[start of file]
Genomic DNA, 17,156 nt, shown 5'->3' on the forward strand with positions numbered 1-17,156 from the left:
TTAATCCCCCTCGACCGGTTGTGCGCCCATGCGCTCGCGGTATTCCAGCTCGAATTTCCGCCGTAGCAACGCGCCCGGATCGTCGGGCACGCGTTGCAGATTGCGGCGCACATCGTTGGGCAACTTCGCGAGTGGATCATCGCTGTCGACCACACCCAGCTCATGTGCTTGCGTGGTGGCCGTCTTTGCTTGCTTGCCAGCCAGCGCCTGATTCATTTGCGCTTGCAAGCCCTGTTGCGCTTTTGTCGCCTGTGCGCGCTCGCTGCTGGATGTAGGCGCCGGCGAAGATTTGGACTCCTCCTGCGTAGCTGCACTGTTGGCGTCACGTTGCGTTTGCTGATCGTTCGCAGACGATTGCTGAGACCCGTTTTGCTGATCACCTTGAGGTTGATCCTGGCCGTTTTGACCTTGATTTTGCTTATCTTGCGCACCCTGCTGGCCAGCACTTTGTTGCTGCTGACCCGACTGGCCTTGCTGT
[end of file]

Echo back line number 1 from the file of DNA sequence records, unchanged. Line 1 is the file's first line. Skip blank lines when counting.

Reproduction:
Genomic DNA, 17,156 nt, shown 5'->3' on the forward strand with positions numbered 1-17,156 from the left: